D., I “feel so seen,” as people sometimes say now. I *did* suffer educationally at the hands of people calling themselves poets, and I *did* despise poetry for a long time afterwards. In retrospect, maybe I just wasn’t groovy enough. (They were basically teaching, I guess, free verse? To middle schoolers. Everything we wrote was really really amazing. Like that. I have forgiven them. I hate to imagine it from their side!) Oh and this was middle school, iirc which I may not. I had at least one really excellent English teacher in high school – I say she is excellent bc I still remember several things she said, though sadly I have lost most of my grammar. No, I mean, sadly I admit that I have lost it. We analyzed Pink Floyd lyrics, among other things. (I have forgotten her name. I’ll have to dig out a yearbook.) … … … In the middle part, I used to read the poems in the New Republic, I guess in the 90s or so, and some of those I liked. And I had a friend who liked Delmore Schwartz. Shakespeare and the Greeks I always liked, and should memorize but haven’t. … … … Long story shorter, eventually I realized that song lyrics are also poetry, and now I don’t hate it anymore – though I am still *resistant* unless it has been set to music. … … … I think there are just a lot of untalented poets, the same as in the visual arts. One must learn to weed through them to get to the good bits.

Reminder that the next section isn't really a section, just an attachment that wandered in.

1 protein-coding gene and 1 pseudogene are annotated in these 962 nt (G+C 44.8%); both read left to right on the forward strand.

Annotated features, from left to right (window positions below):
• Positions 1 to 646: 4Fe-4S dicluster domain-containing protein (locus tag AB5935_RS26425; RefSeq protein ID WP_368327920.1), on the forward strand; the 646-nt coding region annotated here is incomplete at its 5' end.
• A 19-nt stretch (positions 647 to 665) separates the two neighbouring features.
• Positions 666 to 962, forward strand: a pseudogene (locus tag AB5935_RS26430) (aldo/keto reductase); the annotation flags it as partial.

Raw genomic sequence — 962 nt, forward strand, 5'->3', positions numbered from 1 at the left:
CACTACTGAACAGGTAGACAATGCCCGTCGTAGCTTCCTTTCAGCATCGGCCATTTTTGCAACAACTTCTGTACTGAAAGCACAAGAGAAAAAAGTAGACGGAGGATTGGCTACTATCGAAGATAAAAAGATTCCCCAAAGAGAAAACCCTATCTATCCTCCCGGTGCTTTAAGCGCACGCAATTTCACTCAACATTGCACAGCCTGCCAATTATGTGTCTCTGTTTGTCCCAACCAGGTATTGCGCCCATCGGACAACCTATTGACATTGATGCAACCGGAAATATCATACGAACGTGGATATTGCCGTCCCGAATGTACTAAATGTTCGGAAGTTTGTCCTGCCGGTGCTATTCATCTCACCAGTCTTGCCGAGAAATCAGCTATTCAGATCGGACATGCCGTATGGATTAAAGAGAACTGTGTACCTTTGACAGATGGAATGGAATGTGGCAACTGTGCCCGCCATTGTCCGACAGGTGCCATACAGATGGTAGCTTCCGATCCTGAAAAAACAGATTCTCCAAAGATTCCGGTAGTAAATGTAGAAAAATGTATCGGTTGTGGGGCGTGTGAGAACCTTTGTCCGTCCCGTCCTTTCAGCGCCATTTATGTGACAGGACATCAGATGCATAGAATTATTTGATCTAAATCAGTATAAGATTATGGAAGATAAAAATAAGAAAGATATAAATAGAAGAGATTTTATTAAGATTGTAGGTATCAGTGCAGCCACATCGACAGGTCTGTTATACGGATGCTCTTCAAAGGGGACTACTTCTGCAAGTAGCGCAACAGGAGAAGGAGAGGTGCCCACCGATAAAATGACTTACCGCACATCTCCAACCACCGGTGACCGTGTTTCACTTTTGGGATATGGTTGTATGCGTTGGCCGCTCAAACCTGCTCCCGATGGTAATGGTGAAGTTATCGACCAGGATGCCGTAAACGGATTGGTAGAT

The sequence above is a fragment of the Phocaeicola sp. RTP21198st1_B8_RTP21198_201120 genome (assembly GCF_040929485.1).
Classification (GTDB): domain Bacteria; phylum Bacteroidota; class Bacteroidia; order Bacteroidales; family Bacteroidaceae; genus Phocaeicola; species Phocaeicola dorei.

2

            0
          D.Morgendorffer
          17 Dec 2022
          12:09am

          Apologies, I meant to address the above comment to MJ, in light of the sorry calligraphy teacher lacking in Shel Silverstein appreciation. Though, I hope “Millay All Day” Tanya enjoys the comment thread as well.

          2

          0
    Jenny
    12 Dec 2022
    12:14pm

    I just finished the previous episode, where you and Jenn discuss Christmas music. If you want something seasonal but different, I strongly recommend Songs in the Key of Hanukkah. http://www.erranbaroncohen.com/songs-in-the-key-of-hanukkah/

    8

    0
    Karin
    19 Dec 2022
    12:59pm

    Kim, I signed up for a poem a day email from PoetryFoundation.org. Daily poem may be anything from any time…if I scan a few lines and not into it, or it’s a 12-stanza Old English poem, delete. But I have found some amazing poetry that speaks to me via this email. Highly recommend as an easy “in” to poetry.

    1

    0

Leave A Comment

Archives

About

Kim France

I was born in Houston, Texas in 1964 and have lived in New York City since 1988. I had a long career in magazines, working at Sassy, Elle, New York, and Spin, and in 2000, I founded Lucky magazine, which I edited for ten years.

Find Out More

Instagram

[wdi_feed id=”1″]

Join my newsletter! The latest fashion, beauty and inspiration for all the girls of a certain age.